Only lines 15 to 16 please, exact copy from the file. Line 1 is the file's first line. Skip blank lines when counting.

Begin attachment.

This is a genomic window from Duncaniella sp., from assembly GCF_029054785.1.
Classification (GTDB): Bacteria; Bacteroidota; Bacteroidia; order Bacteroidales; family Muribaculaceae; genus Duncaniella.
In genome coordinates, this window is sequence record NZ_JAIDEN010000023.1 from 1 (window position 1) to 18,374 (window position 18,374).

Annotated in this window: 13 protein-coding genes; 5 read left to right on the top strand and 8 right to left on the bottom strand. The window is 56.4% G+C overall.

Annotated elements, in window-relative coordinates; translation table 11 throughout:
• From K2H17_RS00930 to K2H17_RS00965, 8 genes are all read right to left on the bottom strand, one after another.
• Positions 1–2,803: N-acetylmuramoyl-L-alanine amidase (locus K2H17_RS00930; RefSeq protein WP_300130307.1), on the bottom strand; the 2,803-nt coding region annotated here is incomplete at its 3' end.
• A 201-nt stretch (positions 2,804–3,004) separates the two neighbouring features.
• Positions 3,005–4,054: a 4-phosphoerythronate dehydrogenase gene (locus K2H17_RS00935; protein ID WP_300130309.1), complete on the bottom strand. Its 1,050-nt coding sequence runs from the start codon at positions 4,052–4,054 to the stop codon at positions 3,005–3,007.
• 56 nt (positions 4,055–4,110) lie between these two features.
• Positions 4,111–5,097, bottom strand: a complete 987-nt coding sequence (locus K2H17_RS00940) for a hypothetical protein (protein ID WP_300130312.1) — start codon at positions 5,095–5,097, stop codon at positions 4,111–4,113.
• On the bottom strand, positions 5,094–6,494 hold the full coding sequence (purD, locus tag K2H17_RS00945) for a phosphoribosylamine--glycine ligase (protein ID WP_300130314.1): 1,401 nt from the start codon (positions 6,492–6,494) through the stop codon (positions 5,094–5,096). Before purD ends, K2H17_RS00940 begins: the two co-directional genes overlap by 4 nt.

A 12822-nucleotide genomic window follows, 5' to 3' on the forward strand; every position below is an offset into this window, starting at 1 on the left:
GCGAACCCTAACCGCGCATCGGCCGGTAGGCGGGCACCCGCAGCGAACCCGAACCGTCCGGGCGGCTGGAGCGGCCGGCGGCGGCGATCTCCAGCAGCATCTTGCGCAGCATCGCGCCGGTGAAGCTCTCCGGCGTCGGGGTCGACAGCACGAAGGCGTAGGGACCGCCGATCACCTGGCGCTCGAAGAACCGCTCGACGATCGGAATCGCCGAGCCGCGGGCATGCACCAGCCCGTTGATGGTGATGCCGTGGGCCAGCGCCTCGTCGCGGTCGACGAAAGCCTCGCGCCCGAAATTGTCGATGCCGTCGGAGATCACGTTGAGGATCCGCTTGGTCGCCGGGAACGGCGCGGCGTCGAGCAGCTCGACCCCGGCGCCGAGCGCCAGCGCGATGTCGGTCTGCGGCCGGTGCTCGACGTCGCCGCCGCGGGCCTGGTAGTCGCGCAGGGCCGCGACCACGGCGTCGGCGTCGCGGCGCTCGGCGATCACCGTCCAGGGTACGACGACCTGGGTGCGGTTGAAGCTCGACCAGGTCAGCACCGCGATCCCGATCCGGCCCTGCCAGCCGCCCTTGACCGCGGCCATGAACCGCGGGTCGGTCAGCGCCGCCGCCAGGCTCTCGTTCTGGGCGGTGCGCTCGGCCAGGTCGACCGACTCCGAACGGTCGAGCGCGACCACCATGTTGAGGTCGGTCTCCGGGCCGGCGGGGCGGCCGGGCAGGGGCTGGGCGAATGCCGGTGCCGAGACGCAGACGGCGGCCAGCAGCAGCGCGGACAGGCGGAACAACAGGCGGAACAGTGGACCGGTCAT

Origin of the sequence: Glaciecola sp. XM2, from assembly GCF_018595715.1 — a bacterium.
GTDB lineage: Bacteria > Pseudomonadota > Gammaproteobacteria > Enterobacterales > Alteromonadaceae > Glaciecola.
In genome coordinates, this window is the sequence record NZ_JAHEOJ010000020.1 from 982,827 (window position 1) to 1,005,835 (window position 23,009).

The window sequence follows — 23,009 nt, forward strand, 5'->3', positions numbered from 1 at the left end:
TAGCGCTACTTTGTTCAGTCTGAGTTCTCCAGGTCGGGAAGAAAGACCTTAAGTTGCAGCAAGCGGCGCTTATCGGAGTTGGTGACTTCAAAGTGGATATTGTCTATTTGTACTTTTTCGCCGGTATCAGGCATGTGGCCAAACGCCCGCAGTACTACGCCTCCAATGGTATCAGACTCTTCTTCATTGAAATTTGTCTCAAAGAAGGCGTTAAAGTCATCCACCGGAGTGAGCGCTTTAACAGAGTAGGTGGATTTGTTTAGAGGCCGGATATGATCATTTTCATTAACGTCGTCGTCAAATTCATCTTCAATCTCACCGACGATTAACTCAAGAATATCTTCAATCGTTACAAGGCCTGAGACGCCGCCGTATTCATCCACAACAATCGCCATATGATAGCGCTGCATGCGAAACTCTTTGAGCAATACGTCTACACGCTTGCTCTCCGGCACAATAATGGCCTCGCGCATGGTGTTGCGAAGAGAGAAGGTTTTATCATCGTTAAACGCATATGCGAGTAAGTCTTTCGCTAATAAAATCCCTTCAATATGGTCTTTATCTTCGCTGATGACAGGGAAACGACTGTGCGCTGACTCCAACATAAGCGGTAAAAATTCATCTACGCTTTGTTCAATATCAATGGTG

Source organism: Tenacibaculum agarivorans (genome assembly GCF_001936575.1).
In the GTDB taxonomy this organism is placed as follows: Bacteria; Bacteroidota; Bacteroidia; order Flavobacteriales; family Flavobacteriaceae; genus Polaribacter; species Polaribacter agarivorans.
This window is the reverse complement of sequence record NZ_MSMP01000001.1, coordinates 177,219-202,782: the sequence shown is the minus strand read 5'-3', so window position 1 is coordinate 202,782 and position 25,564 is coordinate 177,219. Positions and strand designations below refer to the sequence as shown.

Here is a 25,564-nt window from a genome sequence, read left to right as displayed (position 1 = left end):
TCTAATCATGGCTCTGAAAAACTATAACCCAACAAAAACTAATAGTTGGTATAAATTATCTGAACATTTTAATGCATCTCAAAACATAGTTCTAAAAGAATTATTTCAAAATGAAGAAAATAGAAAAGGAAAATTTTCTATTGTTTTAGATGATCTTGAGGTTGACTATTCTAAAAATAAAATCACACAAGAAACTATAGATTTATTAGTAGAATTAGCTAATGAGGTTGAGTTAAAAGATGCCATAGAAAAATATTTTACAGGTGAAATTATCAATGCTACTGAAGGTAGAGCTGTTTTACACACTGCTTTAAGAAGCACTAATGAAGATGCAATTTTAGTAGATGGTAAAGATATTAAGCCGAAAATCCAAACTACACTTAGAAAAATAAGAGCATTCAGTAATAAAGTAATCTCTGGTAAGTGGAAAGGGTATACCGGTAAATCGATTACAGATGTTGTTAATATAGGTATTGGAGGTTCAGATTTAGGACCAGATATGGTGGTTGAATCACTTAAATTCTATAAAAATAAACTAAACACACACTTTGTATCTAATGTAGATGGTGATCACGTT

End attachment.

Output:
Origin of the sequence: Glaciecola sp. XM2, from assembly GCF_018595715.1 — a bacterium.
GTDB lineage: Bacteria > Pseudomonadota > Gammaproteobacteria > Enterobacterales > Alteromonadaceae > Glaciecola.